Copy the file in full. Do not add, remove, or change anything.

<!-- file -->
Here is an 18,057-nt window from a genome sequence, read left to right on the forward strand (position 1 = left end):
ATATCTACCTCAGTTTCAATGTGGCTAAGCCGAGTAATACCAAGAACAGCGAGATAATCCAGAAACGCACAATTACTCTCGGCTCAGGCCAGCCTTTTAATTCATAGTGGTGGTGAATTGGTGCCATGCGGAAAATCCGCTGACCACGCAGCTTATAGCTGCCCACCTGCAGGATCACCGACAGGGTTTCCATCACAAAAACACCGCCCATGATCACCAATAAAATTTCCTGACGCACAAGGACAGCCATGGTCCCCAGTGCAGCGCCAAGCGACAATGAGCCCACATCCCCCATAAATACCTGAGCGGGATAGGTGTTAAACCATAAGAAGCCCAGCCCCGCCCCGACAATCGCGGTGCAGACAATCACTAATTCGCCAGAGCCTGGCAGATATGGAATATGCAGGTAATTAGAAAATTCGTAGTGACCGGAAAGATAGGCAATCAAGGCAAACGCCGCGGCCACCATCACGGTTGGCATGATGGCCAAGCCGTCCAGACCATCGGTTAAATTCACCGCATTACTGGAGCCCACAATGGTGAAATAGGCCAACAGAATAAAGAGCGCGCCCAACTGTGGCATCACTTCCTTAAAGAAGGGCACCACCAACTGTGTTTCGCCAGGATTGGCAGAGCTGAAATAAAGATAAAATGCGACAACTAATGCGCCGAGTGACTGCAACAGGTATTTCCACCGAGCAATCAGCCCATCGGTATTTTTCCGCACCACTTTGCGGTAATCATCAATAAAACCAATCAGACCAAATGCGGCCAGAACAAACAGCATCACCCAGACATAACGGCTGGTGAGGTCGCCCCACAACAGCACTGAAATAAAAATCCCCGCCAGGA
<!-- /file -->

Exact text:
Here is an 18,057-nt window from a genome sequence, read left to right on the forward strand (position 1 = left end):
ATATCTACCTCAGTTTCAATGTGGCTAAGCCGAGTAATACCAAGAACAGCGAGATAATCCAGAAACGCACAATTACTCTCGGCTCAGGCCAGCCTTTTAATTCATAGTGGTGGTGAATTGGTGCCATGCGGAAAATCCGCTGACCACGCAGCTTATAGCTGCCCACCTGCAGGATCACCGACAGGGTTTCCATCACAAAAACACCGCCCATGATCACCAATAAAATTTCCTGACGCACAAGGACAGCCATGGTCCCCAGTGCAGCGCCAAGCGACAATGAGCCCACATCCCCCATAAATACCTGAGCGGGATAGGTGTTAAACCATAAGAAGCCCAGCCCCGCCCCGACAATCGCGGTGCAGACAATCACTAATTCGCCAGAGCCTGGCAGATATGGAATATGCAGGTAATTAGAAAATTCGTAGTGACCGGAAAGATAGGCAATCAAGGCAAACGCCGCGGCCACCATCACGGTTGGCATGATGGCCAAGCCGTCCAGACCATCGGTTAAATTCACCGCATTACTGGAGCCCACAATGGTGAAATAGGCCAACAGAATAAAGAGCGCGCCCAACTGTGGCATCACTTCCTTAAAGAAGGGCACCACCAACTGTGTTTCGCCAGGATTGGCAGAGCTGAAATAAAGATAAAATGCGACAACTAATGCGCCGAGTGACTGCAACAGGTATTTCCACCGAGCAATCAGCCCATCGGTATTTTTCCGCACCACTTTGCGGTAATCATCAATAAAACCAATCAGACCAAATGCGGCCAGAACAAACAGCATCACCCAGACATAACGGCTGGTGAGGTCGCCCCACAACAGCACTGAAATAAAAATCCCCGCCAGGA